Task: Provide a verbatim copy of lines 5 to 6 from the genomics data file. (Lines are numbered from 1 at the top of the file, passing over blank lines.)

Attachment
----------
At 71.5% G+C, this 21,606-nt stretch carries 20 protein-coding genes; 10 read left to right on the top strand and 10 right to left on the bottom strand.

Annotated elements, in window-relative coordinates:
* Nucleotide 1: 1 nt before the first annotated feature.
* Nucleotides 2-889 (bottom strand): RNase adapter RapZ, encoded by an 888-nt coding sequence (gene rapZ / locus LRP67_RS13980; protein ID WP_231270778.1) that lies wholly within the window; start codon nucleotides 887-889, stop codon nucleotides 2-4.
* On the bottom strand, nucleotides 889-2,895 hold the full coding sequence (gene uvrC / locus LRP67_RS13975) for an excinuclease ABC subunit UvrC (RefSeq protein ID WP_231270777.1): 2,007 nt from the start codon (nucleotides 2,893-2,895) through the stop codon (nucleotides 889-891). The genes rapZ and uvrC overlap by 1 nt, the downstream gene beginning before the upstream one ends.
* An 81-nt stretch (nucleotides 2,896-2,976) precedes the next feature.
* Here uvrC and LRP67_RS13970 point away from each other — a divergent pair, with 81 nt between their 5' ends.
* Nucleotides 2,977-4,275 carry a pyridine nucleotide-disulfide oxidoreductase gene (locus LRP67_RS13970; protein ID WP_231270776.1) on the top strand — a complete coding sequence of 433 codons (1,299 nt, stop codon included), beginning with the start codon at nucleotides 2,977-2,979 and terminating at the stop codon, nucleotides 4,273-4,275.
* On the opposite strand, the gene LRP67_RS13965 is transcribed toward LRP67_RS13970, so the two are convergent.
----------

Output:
* On the bottom strand, nucleotides 889-2,895 hold the full coding sequence (gene uvrC / locus LRP67_RS13975) for an excinuclease ABC subunit UvrC (RefSeq protein ID WP_231270777.1): 2,007 nt from the start codon (nucleotides 2,893-2,895) through the stop codon (nucleotides 889-891). The genes rapZ and uvrC overlap by 1 nt, the downstream gene beginning before the upstream one ends.
* An 81-nt stretch (nucleotides 2,896-2,976) precedes the next feature.